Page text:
Making a good risotto is rather like riding a bicycle: It takes a little bit of practice to begin with, and a certain amount of concentration thereafter. Risotti are also very sensitive to timing, and this is why what is served in a restaurant (no matter how good it is) will rarely display that rich texture and just-right doneness that a good homemade risotto will.
When buying rice to make a risotto, choose short-grained round or semi-round rice; among the best rices for making risotti are Arborio, Vialone Nano, and Carnaroli. Other short-grained rices such as Originario will also work. Long-grained rice such as Patna won't do because the grains will stay separate. Nor should you use minute rice (parboiled/precooked rice)—it won't absorb the condiments, and again the grains will remain separate.
Almost all risotti are made following the same basic procedure, with minor variations:
- Begin by mincing a small volume of onion and whatever other herbs the recipe calls for.
- Saute the mixture in abundant olive oil or unsalted butter, and when it has browned, remove it with a slotted spoon to a plate, leaving the drippings in the pot.
- Stir in the rice and saute it until it becomes translucent (this will take 7 to 10 minutes), stirring constantly to keep it from sticking.
- Return the sautéed seasonings to the pot and stir in 1/3 cup of dry white or red wine that you have previously warmed (if it is cold, you will shock the rice, which will flake on the outside and stay hard at the core).
- Once the wine has evaporated completely, add a ladle of simmering broth; stir in the next ladleful before all the liquid is absorbed because if the grains get too dry, they will flake.
- Continue cooking, stirring and adding broth as the rice absorbs it, until the rice barely reaches the al dente stage (if you want your risotto firm, time your additions of broth so that the rice will finish absorbing the broth when it reaches this stage; if you want it softer, time the additions so there will still be some liquid left).
- At this point, stir in 1 tablespoon of butter and the grated cheese (if the recipe calls for it), cover the risotto, and turn off the flame. Let it sit, covered, for 2 to 3 minutes, and serve.
If you want a richer risotto, stir in a scant quarter cup of heavy cream in addition to the butter. Risotto that has had cream stirred into it called mantecato, and is remarkably smooth.
A Brief Aside
Since writing the above, I had occasion to talk with Gabriele Ferron, who produces Vialone Nano, one of Italy's finest rices and is also an excellent chef (he travels the world giving risotto demonstrations in top restaurants).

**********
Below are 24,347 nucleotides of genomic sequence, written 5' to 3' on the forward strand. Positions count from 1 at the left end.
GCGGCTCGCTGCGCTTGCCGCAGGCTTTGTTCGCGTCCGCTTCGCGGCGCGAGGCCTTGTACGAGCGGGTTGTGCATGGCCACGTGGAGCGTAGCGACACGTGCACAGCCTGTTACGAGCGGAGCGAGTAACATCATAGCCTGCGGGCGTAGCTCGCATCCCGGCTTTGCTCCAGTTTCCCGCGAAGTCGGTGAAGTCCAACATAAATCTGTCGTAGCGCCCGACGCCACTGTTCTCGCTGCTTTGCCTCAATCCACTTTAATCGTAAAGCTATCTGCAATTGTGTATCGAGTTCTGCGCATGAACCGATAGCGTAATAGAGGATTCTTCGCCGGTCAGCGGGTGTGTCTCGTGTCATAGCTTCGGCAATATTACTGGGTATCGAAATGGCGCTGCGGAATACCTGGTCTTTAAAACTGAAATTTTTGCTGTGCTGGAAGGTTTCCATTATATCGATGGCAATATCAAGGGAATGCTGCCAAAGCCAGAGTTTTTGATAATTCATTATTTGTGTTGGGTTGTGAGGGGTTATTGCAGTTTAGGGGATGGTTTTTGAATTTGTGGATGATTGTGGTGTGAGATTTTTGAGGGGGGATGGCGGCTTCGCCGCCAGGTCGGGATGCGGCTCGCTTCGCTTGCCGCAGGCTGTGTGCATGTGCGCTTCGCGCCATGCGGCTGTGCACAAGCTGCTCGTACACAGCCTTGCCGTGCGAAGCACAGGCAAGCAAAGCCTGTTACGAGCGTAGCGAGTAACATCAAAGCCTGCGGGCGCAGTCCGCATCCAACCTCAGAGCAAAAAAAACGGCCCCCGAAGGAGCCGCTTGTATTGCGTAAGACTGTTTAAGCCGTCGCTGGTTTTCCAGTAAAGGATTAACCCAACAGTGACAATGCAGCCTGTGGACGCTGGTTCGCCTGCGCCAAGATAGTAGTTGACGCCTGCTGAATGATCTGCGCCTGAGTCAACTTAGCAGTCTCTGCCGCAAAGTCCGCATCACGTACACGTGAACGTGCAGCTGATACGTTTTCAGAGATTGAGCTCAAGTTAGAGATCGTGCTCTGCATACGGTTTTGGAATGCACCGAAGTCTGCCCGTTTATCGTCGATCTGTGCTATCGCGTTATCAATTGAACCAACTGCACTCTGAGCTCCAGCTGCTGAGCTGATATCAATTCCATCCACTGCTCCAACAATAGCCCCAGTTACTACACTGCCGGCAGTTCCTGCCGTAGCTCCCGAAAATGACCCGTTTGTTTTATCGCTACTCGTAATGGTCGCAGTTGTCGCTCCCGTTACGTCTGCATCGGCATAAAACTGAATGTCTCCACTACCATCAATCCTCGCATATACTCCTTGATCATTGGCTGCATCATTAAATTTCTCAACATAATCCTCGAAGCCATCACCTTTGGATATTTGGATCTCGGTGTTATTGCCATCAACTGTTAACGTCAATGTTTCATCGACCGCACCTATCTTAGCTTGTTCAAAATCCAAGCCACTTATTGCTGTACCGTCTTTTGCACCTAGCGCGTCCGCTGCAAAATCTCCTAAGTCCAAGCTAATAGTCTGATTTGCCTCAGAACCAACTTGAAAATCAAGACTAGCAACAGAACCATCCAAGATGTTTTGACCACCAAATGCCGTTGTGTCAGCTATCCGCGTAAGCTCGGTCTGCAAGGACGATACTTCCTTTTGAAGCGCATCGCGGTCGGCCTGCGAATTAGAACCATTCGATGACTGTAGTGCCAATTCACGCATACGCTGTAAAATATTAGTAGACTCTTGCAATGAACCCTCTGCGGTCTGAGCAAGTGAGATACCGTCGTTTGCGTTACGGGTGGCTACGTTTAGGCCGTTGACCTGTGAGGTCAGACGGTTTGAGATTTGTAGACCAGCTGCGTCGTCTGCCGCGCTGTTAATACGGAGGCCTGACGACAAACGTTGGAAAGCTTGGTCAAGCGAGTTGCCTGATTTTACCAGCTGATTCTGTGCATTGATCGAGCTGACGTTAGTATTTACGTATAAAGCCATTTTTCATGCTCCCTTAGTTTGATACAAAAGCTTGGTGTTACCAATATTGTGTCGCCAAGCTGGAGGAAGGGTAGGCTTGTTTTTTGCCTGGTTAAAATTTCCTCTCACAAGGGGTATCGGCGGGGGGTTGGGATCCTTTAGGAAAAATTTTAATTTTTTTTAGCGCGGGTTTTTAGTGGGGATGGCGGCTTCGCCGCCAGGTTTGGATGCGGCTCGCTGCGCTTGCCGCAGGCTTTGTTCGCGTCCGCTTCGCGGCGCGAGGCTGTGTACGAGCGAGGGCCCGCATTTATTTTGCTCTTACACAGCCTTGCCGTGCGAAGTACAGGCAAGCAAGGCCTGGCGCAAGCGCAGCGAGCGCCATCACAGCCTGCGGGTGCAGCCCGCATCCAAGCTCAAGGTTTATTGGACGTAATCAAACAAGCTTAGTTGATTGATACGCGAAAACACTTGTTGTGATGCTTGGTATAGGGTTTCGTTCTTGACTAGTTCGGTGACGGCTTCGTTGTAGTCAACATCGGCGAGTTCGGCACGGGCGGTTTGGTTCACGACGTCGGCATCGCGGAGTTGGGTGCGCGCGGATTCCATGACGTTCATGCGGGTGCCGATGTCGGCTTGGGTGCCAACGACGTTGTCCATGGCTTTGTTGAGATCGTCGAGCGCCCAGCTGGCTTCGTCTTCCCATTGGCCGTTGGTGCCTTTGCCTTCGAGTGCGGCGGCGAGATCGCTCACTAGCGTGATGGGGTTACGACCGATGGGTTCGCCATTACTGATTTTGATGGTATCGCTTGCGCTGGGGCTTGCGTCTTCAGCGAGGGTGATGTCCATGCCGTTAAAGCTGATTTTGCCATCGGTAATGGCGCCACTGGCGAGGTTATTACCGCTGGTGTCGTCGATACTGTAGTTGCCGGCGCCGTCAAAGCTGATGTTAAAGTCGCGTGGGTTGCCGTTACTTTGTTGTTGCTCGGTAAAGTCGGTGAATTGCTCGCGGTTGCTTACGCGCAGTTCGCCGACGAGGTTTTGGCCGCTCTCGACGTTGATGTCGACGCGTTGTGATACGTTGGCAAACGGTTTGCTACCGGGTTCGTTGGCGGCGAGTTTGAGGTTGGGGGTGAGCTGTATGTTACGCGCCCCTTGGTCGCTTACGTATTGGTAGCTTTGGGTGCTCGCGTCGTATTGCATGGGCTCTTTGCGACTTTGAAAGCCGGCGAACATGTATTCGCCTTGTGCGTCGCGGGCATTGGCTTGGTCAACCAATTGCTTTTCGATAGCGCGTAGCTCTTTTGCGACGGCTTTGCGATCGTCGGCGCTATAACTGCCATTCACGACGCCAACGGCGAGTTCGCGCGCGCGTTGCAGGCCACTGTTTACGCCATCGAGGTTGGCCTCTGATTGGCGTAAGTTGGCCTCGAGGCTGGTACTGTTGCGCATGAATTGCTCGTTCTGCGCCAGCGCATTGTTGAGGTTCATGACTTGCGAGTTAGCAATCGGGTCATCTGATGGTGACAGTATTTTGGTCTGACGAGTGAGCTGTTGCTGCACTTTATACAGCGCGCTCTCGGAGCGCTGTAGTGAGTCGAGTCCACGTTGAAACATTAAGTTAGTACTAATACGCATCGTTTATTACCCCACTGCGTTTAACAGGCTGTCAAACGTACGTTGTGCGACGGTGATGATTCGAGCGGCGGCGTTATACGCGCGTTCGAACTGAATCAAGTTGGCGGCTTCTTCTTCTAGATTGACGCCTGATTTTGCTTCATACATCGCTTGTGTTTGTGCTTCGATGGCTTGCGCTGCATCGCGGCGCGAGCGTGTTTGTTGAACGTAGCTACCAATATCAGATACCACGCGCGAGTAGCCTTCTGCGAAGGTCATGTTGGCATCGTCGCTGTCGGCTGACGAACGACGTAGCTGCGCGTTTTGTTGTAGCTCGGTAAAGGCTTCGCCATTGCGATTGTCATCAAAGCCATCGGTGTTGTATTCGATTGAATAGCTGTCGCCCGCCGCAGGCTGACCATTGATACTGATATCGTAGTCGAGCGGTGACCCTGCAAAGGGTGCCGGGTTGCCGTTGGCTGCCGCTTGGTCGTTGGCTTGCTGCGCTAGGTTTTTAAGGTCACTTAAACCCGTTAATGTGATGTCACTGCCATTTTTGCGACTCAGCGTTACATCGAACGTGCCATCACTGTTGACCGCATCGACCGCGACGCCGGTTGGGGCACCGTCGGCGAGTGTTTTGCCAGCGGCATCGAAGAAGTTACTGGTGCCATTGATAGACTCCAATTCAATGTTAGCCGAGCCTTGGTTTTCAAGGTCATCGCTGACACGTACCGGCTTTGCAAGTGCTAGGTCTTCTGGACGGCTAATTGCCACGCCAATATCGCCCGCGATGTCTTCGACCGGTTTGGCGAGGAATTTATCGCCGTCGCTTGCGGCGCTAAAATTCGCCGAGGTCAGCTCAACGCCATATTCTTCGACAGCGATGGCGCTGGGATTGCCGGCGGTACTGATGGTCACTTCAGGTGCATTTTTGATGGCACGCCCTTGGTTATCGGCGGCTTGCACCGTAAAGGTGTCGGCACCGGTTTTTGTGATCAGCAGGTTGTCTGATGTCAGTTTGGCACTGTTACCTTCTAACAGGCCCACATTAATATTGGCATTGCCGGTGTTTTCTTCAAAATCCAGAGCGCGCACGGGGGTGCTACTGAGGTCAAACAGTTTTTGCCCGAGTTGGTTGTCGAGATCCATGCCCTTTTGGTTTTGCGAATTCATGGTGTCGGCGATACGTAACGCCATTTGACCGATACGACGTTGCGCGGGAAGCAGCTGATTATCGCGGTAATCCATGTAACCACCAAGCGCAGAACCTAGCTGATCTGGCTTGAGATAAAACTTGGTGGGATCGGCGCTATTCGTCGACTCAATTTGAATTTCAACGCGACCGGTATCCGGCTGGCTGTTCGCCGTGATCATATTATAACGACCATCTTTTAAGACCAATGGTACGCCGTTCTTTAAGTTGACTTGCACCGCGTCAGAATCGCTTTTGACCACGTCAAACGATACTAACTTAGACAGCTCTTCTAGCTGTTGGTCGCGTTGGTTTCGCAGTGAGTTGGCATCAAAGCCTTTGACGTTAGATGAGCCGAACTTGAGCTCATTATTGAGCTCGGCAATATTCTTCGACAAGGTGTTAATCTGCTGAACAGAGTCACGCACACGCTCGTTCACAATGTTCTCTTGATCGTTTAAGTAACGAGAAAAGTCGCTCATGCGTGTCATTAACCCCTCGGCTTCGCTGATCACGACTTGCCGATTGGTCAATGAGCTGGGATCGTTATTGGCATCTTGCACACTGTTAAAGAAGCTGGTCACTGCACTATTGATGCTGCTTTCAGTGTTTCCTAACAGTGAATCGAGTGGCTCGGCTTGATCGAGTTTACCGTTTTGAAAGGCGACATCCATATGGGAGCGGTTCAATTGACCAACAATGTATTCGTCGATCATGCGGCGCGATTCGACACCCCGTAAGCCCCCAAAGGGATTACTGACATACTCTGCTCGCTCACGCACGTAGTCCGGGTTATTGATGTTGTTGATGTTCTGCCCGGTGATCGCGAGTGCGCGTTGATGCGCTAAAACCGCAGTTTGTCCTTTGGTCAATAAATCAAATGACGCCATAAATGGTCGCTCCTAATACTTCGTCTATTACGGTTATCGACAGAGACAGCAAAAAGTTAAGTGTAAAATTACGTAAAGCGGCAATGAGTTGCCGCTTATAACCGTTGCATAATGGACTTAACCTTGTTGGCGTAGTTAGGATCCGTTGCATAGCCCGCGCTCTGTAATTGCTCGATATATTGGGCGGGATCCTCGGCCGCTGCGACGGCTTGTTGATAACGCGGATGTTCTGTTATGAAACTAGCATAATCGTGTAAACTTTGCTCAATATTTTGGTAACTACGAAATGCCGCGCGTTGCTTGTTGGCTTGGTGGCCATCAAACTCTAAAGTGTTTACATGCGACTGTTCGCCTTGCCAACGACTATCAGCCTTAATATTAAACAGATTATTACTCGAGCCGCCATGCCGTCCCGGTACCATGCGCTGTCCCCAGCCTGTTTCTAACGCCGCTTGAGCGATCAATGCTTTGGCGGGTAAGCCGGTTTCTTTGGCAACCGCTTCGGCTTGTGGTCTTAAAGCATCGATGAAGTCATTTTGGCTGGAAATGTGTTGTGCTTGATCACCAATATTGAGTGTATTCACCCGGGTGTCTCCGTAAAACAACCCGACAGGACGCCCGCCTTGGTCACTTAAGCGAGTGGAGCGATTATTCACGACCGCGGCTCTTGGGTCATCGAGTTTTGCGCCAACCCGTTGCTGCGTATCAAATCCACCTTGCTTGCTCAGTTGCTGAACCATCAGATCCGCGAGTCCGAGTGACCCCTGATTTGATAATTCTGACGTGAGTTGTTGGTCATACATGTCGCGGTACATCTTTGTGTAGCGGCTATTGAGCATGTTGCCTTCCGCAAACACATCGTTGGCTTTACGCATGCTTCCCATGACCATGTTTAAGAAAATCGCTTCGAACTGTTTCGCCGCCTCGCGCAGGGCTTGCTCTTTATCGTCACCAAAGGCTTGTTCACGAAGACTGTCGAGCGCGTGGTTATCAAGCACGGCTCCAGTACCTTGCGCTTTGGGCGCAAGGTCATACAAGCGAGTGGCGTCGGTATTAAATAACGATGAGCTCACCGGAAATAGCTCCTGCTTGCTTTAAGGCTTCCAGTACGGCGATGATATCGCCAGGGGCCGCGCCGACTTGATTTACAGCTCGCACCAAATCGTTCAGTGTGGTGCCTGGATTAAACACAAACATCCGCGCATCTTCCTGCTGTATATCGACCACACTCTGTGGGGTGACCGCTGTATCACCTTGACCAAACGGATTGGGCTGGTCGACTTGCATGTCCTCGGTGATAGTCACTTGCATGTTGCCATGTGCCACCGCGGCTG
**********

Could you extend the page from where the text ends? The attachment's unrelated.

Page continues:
His risotto technique differs somewhat from the classic technique described above. He begins by browning the onion (or leek or whatever) in olive oil, never butter, and once it has browned he removes lest it burn and become bitter as he fries the rice, a process that takes about 10 minutes over a moderate flame while stirring constantly. Then he returns the onion to the rice and adds the wine, which he has previously heated—"if you add cold wine you shock the rice, which will flake on the outside and stay hard at the core," he says. He then lets the wine evaporate completely before adding the remaining ingredients, and the broth, which he adds all at once, rather than a ladle at a time. He then covers the rice and lets it cook gently for about 15 minutes, stirring in a little more broth at the end that combines with the starch the rice gives off, giving it a creamy texture. Then does whatever last-minute things need doing and serves it.
No butter, and no cream at the end, ever. He is able to cook his risotto this way because he knows his rice—Vialone Nano absorbs 1.5 (if I recall correctly) times its volume in liquid, so that's what he adds. The bottom line is, you may not be able to adopt his cooking method if you are using a rice you have never tried before, but once you have a feel for the volume of water the rice will absorb to reach the degree of doneness you like, his method will give you consistently good results. And his suggestions regarding wine temperature and removing the onions from the pot after they have browned are valid in any case.
If you are making a risotto with a fairly moist ingredient that won't take well to being fried with the rice, for example squash, fresh mushrooms, or various kinds of meat, use the two-pan technique that's adopted around Ferrara, among other places. Prepare the intingolo, in other words the sauce part with the moist ingredients, in one pot, and once it is cooking start sauteing the onions and rice (remove the onions once they have browned if you want) in a second pot; once the rice is translucent add the warmed wine (return the onions to the pot at this point if you removed them), followed by the first ladle of broth once the wine has evaporated. When the rice is half-cooked add the intingolo, which should be at about the same stage of doneness, and finish cooking the risotto as you would normally.
You may be wondering how rice got to Italy.
It was introduced by the Arabs who dominated Sicily and parts of the southern mainland in the late Middle Ages (arancini di riso come to mind), but proved best suited to the vast marshy regions of the Po Valley, where it was enthusiastically adopted by the residents of the Veneto, Lombardia, and Piemonte regions.
Edited by Danette St. Onge